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Otken did not attend his first meeting until , two years after being named a member. He next attended the June session of and the sessions in July and August. After , he did not attend a session until January , the last session he attended. In July , although the board met in Summit at the Otken School Building named for him, Otken was not listed on the roster of those in attendance. Otken did involve himself as a board member in response to the removal of college president, W. After a time of conflict with the faculty of Mississippi College and an investigation by the board, the trustees secured the resignation of Webb in June, , in a meeting not attended by Otken.

One month later, Otken attended a board meeting and introduced a motion that the board rescind its action against Webb, which it did for a one year term. Several weeks later, Webb sent a message to a meeting of the executive committee of the board, declining the offer. In August, Otken attended the board meeting and made a motion that a formal note be entered into the record that Webb had been named Professor Emeritus after his removal as president.

A resident of the northeast corner city of Iuka, Stone worked as an agent of the railroads before entering state politics as a Bourbon Democrat. As governor, Stone served non-consecutive terms and held the office longer than any other person, ascending to the office on three occasions. In each Stone Administration, the state rescinded various aspects of Reconstruction Era reforms, including the creation of a two party state and biracialism. When the legislature impeached the Lieutenant Governor, Governor Adelbert Ames resigned before he could be removed.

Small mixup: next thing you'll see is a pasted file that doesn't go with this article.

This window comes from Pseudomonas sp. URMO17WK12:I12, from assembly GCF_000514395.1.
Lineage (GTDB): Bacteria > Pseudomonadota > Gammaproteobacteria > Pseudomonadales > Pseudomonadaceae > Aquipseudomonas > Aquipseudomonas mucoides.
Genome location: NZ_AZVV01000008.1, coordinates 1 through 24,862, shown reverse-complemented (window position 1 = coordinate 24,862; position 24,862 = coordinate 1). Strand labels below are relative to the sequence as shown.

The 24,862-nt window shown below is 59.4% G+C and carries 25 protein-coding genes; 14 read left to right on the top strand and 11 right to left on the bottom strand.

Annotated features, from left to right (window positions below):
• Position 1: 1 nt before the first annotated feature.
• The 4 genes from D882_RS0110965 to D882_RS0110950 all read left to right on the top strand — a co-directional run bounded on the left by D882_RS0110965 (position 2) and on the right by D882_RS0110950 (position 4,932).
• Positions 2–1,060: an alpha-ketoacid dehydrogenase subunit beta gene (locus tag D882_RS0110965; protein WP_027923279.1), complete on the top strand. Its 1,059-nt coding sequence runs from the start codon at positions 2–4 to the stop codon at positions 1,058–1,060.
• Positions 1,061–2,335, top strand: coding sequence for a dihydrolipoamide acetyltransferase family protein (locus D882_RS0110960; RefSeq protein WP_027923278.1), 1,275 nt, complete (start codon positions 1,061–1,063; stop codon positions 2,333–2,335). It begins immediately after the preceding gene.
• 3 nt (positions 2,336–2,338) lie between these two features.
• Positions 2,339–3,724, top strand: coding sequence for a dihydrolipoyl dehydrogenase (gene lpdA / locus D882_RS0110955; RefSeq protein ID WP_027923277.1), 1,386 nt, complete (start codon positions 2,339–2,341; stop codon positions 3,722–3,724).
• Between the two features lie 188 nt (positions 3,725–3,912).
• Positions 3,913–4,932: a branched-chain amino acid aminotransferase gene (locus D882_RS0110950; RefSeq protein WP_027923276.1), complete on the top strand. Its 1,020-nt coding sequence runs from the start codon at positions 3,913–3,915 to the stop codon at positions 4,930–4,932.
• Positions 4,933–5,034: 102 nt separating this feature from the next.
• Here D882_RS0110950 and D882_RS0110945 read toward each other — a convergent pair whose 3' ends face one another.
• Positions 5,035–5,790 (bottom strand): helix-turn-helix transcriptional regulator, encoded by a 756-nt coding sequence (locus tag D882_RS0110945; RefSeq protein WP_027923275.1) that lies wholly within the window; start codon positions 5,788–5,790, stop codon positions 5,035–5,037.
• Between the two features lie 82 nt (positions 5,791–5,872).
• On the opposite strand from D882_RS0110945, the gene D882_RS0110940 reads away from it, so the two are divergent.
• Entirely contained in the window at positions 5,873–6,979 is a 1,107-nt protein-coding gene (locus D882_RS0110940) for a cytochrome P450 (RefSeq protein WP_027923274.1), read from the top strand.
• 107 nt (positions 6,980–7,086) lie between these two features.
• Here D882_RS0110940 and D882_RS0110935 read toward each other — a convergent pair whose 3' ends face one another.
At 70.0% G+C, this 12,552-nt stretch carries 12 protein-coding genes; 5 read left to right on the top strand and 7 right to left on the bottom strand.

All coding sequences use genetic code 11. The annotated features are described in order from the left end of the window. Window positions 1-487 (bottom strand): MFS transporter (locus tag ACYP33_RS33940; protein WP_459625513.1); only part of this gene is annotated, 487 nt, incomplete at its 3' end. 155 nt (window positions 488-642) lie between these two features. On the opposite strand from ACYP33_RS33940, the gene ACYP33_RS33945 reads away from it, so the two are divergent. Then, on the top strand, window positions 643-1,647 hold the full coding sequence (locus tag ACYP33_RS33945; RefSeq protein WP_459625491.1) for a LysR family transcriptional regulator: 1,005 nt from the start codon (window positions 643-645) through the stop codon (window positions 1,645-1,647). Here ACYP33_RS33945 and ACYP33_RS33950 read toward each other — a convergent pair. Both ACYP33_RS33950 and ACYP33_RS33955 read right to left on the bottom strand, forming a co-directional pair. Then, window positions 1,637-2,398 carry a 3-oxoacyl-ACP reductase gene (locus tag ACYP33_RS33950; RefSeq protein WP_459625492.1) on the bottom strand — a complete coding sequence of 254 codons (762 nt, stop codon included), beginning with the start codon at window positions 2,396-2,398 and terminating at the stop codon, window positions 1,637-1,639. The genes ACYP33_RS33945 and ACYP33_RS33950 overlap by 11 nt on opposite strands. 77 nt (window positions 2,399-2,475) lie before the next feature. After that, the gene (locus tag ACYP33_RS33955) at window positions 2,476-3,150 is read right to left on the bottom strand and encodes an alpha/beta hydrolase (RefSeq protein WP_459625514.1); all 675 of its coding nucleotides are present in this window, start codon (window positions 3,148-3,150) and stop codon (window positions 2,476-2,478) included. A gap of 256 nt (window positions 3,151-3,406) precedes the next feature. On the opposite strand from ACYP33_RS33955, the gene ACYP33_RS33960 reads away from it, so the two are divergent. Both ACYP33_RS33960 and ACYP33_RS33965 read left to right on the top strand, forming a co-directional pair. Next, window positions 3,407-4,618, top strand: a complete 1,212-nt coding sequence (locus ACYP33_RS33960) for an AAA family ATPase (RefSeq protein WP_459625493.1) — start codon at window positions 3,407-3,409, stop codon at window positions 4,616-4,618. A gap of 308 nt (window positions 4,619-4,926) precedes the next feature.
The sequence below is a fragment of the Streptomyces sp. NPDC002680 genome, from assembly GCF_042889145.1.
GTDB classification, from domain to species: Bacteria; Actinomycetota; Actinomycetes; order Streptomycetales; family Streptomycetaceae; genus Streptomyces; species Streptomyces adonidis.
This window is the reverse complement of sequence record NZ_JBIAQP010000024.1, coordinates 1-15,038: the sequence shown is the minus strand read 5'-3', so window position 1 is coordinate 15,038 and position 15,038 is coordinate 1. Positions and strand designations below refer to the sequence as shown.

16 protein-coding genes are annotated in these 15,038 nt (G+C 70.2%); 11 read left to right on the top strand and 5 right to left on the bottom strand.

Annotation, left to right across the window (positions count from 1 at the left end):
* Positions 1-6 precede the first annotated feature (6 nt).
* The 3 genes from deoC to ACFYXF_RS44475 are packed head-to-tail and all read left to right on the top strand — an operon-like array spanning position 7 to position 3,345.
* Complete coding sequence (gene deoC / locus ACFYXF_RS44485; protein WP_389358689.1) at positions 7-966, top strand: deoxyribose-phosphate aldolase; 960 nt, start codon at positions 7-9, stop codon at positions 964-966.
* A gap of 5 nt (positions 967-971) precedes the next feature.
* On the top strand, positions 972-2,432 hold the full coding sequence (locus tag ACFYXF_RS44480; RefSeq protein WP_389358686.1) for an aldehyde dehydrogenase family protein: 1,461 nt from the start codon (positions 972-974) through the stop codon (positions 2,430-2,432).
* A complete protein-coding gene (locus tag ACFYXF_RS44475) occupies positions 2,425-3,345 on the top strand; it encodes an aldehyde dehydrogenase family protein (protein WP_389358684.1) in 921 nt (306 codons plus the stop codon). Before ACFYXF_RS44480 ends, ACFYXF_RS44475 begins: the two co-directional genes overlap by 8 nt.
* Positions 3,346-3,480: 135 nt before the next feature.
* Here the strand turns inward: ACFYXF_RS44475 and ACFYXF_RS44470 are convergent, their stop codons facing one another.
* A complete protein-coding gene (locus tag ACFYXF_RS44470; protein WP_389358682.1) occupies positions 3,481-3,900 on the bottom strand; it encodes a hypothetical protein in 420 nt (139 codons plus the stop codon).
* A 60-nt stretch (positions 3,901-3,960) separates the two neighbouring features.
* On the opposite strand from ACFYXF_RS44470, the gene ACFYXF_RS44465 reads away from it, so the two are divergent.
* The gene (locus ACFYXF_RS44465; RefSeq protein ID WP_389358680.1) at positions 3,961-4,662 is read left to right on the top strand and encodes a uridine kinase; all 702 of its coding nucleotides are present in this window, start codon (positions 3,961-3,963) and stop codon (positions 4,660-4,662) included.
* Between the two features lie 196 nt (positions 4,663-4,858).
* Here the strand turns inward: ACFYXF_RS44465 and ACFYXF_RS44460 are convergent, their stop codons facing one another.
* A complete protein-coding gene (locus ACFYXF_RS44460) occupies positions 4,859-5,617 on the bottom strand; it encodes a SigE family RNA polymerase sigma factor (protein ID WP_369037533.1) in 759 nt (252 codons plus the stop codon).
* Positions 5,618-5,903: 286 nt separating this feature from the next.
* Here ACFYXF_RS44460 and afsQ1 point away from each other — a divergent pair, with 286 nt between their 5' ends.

In the election of , with no Republican on the ticket, voters elected Stone in a commanding landslide. During his first fully-elected term, Stone took steps to continue the removal of state leaders with connections to Reconstruction and the Republican Party by targeting appointed levels state boards and agencies. The Stone Administration worked to secure mass resignations of board members, replacing them with Democratic, anti-Reconstruction trustees, one of whom was Otken.

The Stone connection provides important background to the political alliances that Otken forged, alliances that show him to be affiliated with Bourbon Democrats more than Populists. The Democratic Party also possessed, as did state Democratic parties across the country, a Bourbon wing allied with planter, railroad, and industrial interests.


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The agrarian wing of the Democratic Party included Frank Burkitt, Putnam Darden, and Ethelbert Barksdale, among others, each of whom had connections to the Populist Movement in Mississippi and considered involvement with the Populist Party. The nature of Mississippi Bourbons adds complexity to the fault lines in the Democratic Party.

Mississippi Bourbons could not be seen as uniformly anti-small farmer.

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While Bourbons were united in their support of the planter class and railroad interests, some Bourbon leaders also advocated agrarian policies that attracted support of pro-farmer leaders in the Grange and the Alliance. This approach constituted an agrarian-oriented Bourbon Democrat, an approach absent from the Bourbon movements of other states, of which Stone was the chief exemplar.

For example, Stone promoted the creation of an agricultural college, culminating in the founding of Mississippi Agricultural and Mechanical College at Starkville, which gained him significant farmer support, including that of Grange leader Putnam Darden. The agrarian wing of the Mississippi Bourbons, rather than the anti-Bourbon agrarians or the third party Populists, provided the ideological home for Otken, as well as his source of patronage.